Great Northern Installation Services Ltd v. King Road Paving and Landscaping Inc. 2019 Ont SCJ (Div Ct)
Players: an owner, a general, 2 subs, and the lawyers for the general. General, through the services of the lawyers, obtained judgment against the owner. Similarly, the 2 subs, pursuant to their claims for liens, obtained judgment against the general and, on account of holdback, against the owner. The money actually available from the owner was insufficient to pay the subs and that money was allocated between them on a pro rata basis. One of the subs had assigned its claim to the general. The general therefore claimed the money to be paid to that sub. Realising that the general otherwise had no money to pay them, the general’s lawyers obtained a charging order against any money to be paid to the general. That charging order would have allowed the lawyers to scoop the funds payable to the sub who had assigned its claim, but only if those funds were not to be held in trust for the other sub. The court held that, since the general had not proven that the money it paid to obtain an assignment from the sub came from non-trust funds, the sub who had not assigned its claim was to be paid first. This money exhausted the money that was available, the general was therefore to receive nothing, and the lawyers who had a charging order of what was ultimately nothing, received nothing. Query: would the result have changed had the general used a 3rd party to take an assignment of the claim for lien?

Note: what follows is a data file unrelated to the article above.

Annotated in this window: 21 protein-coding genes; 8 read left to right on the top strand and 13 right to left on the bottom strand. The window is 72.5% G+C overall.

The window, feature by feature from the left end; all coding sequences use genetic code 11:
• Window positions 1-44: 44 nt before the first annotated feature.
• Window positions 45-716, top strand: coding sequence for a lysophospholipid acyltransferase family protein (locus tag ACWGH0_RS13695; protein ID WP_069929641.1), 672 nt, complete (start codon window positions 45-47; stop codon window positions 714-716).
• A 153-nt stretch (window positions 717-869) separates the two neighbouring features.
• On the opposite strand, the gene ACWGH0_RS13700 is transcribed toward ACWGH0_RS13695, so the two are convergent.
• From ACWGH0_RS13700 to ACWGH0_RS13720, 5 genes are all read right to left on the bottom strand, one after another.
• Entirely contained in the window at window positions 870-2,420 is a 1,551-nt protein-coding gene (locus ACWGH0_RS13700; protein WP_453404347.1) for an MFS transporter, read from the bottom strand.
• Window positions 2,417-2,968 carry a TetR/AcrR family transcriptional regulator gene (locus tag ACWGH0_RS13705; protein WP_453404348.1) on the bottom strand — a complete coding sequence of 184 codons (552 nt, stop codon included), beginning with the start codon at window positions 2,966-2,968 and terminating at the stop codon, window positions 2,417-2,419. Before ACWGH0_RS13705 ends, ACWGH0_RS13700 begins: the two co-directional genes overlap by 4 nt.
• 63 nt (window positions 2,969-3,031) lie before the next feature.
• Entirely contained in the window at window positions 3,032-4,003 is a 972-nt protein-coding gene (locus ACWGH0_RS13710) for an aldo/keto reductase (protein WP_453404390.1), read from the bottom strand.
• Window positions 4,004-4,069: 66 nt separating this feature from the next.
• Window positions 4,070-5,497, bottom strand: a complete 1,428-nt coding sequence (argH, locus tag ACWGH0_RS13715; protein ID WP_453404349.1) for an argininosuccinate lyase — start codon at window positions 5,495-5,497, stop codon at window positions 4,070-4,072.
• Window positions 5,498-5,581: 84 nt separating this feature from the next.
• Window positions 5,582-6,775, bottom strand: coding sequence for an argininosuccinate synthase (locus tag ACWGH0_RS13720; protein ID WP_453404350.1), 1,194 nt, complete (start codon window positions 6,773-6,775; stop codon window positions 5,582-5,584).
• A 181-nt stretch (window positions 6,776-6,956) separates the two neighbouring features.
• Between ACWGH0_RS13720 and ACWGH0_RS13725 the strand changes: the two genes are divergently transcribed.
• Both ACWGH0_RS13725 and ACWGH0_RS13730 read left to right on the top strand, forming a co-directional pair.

Written by Jonathan Speigel, the founding partner of Speigel Nichols Fox LLP, leads the litigation and construction practices.